If you are facing a charge of statutory rape in Monmouth County, you need an aggressive attorney who will protect your rights and fight for your freedom. At Keith Oliver Criminal Law, our attorneys understand that statutory rape cases are rarely straightforward. We will dedicate our considerable resources, knowledge, and experience to preparing a compelling defense on your behalf. We have helped other Monmouth County clients get their charges dismissed or downgraded and will work hard to achieve the best outcome in your case.
What Is Statutory Rape?
Statutory rape refers to sexual intercourse between an adult aged 18 or older and a minor under 16. Generally, rape involves forced penetration without the victim’s consent. Because someone under 16 is deemed too young and immature to give informed consent, sex with a minor is considered rape under the definition laid out in the legal statute. It doesn’t matter if a person under 16 agrees to sexual intercourse. It will still be regarded as statutory rape.
Statutory Rape Laws in New Jersey
Under New Jersey law, there are three distinct statutory rape charges:
Aggravated Sexual Assault
Aggravated sexual assault involves an alleged act of sexual penetration in one of these circumstances:
- The minor is under the age of 13.
- The minor is at least 13 but under 16, and the adult is a relative or guardian or has supervisory or disciplinary power over the minor.
- The act occurs during the commission of a crime, such as a robbery or kidnapping.
- The adult is or implies they are armed with a weapon.
- The act occurs through force or coercion, and the minor suffers a severe injury.
- The minor was physically or mentally incapacitated and incapable of understanding what was happening.
A person may be charged with sexual assault in the following alleged circumstances:
- Sexual contact between a minor under age 13 and a person at least four years older than the minor
- Sexual penetration between a minor aged 13 or older but under age 16 and a person at least four years older than the minor
- Sexual penetration with the use of force or coercion if the minor does not suffer a severe injury
- Sexual penetration between a minor aged 16 or 17 and an adult who is a relative or guardian or has supervisory or disciplinary power over the minor
Criminal Sexual Conduct
Criminal sexual contact allegedly occurs between a minor aged 13 or older but under 16 and a person at least four years older than the minor.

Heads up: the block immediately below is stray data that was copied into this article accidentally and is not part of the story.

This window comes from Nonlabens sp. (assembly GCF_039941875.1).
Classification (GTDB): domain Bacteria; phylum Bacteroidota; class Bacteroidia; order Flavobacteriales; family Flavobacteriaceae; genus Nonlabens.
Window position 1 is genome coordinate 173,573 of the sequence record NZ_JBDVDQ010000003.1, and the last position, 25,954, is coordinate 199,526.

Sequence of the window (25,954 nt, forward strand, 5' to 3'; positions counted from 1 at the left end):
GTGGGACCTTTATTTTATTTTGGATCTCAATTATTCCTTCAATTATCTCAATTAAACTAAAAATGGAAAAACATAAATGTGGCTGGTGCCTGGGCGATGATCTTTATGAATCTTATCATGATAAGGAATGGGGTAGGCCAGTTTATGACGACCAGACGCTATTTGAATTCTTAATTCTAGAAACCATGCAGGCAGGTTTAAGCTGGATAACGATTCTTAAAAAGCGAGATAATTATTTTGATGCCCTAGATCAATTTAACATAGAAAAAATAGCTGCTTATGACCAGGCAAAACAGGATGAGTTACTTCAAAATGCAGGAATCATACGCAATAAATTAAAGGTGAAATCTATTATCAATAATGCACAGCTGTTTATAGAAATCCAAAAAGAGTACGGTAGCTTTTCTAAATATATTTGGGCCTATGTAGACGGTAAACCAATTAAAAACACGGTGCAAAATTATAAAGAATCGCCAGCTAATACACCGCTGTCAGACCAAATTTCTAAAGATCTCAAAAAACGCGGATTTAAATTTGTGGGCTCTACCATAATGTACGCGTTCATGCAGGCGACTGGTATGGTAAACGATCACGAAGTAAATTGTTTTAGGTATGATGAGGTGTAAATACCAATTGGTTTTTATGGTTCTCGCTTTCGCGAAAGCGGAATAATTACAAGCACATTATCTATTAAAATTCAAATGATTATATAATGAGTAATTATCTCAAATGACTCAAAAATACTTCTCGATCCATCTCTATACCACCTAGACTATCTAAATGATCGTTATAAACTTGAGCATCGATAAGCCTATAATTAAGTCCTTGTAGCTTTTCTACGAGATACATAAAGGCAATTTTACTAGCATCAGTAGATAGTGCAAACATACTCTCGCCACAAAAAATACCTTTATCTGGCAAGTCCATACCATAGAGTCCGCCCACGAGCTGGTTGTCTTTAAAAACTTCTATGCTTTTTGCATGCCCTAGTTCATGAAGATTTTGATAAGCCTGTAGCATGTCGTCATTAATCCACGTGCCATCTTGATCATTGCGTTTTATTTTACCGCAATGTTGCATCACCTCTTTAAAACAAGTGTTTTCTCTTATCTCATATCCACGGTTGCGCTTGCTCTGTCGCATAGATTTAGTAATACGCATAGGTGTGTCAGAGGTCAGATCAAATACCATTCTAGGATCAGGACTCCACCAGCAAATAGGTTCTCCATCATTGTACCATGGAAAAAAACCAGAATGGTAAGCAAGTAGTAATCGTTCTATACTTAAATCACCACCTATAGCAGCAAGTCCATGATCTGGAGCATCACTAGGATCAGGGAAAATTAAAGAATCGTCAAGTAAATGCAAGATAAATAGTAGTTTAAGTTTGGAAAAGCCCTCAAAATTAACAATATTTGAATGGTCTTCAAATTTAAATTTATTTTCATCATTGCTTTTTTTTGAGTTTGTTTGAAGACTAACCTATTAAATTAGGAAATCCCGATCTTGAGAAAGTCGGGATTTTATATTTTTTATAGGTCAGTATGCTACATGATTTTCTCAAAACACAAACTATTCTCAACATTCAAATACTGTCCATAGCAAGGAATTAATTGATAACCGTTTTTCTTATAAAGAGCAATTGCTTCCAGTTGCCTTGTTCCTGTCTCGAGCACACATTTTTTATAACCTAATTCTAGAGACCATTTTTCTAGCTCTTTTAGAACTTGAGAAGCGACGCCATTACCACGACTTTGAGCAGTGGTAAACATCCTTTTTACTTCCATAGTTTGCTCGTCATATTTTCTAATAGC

Penalties for Statutory Rape Charges
The penalty for statutory rape will depend on which level of offense is charged:
- Aggravated sexual assault— Aggravated sexual assault is a first-degree crime. The penalty is 25 years to life in prison, a fine of up to $200,000, or both.
- Sexual assault— Sexual assault is a second-degree crime with a penalty of 10 to 15 years in prison, a fine of up to $150,000, or both.
- Criminal sexual conduct— For the fourth-degree crime of criminal sexual conduct, the penalty is up to 18 months in prison, a fine of up to $10,000, or both.
In addition to prison time and a fine, a person convicted of statutory rape in New Jersey must register as a sex offender. They may face additional consequences, such as:
- Loss of the right to vote
- Loss of the right to own or possess a firearm
- Difficulty finding employment
- Difficulty receiving loans
- Limitations on their place of residence
- Inability to be on school grounds or other places where children gather
- Inability to work in certain industries, such as law enforcement, military, or healthcare
Common Defenses in Statutory Rape Cases
Statutory rape cases are often complicated, presenting opportunities for an experienced defense attorney to have the charges reduced or dismissed entirely. Common defenses in statutory rape cases include:
- Close-in-age exception— Commonly referred to as the “Romeo and Juliet” law, the close-in-age exception applies to sexual acts involving a minor between the ages of 13 and 15. If the adult is less than four years older than the minor, the older partner cannot be charged with statutory rape.
- Unreasonable search and seizure—The Fourth Amendment protects against unreasonable searches and seizures by the government. If the prosecution obtained evidence through an improper search, that evidence might be inadmissible in court, severely weakening their case.
- Coerced confession— If police obtained a confession illegally, it might be deemed inadmissible. For example, the police may subject the accused to hours of intense interrogation and badgering, where they would have said anything to get out of the situation. In that case, a defense attorney could argue that the confession was coerced.
It is important to note that mistaken age is not a defense against statutory rape in New Jersey. Even if the minor lied about their age or had a fake ID, the fact of their age remains.